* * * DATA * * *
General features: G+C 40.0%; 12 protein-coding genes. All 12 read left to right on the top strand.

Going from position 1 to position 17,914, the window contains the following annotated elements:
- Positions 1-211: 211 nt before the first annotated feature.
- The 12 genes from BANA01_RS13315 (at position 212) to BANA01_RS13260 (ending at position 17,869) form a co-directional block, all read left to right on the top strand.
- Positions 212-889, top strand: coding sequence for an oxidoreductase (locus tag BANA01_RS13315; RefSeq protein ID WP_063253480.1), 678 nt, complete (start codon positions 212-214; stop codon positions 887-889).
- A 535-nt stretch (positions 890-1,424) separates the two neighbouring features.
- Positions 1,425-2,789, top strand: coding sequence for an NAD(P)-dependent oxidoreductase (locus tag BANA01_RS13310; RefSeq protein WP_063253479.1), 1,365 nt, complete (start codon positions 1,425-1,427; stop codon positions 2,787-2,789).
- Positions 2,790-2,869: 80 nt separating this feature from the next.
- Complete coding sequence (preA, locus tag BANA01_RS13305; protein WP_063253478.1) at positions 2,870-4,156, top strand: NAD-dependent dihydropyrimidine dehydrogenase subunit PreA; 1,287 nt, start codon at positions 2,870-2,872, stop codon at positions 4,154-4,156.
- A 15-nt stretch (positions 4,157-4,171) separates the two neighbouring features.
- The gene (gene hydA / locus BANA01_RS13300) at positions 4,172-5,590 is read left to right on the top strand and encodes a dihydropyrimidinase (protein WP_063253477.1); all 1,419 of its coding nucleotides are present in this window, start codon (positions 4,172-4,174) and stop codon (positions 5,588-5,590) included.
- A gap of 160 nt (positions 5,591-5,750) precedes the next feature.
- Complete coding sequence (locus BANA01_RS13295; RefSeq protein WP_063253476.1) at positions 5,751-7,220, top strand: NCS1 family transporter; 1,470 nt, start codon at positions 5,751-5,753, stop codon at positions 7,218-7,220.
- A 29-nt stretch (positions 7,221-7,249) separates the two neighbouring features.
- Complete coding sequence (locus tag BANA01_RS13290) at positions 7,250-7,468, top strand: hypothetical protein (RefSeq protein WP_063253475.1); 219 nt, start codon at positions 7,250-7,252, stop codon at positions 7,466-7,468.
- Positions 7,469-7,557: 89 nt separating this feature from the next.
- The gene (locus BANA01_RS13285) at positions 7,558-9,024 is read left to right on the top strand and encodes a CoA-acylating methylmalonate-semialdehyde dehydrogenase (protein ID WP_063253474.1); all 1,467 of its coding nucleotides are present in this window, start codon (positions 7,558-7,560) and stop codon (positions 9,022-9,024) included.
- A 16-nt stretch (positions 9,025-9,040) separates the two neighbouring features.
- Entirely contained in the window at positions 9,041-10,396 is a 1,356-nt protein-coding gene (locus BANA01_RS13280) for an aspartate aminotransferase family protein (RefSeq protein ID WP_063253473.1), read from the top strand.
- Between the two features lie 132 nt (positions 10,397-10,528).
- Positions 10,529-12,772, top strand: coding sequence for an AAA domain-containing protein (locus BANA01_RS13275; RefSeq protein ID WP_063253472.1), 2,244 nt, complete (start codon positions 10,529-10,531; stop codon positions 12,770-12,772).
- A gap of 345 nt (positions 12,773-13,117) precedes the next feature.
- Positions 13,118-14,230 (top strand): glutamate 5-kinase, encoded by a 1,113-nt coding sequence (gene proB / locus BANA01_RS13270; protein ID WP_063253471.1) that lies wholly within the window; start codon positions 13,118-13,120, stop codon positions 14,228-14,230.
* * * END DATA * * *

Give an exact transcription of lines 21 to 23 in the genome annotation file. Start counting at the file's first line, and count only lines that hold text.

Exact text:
- Positions 10,529-12,772, top strand: coding sequence for an AAA domain-containing protein (locus BANA01_RS13275; RefSeq protein ID WP_063253472.1), 2,244 nt, complete (start codon positions 10,529-10,531; stop codon positions 12,770-12,772).
- A gap of 345 nt (positions 12,773-13,117) precedes the next feature.
- Positions 13,118-14,230 (top strand): glutamate 5-kinase, encoded by a 1,113-nt coding sequence (gene proB / locus BANA01_RS13270; protein ID WP_063253471.1) that lies wholly within the window; start codon positions 13,118-13,120, stop codon positions 14,228-14,230.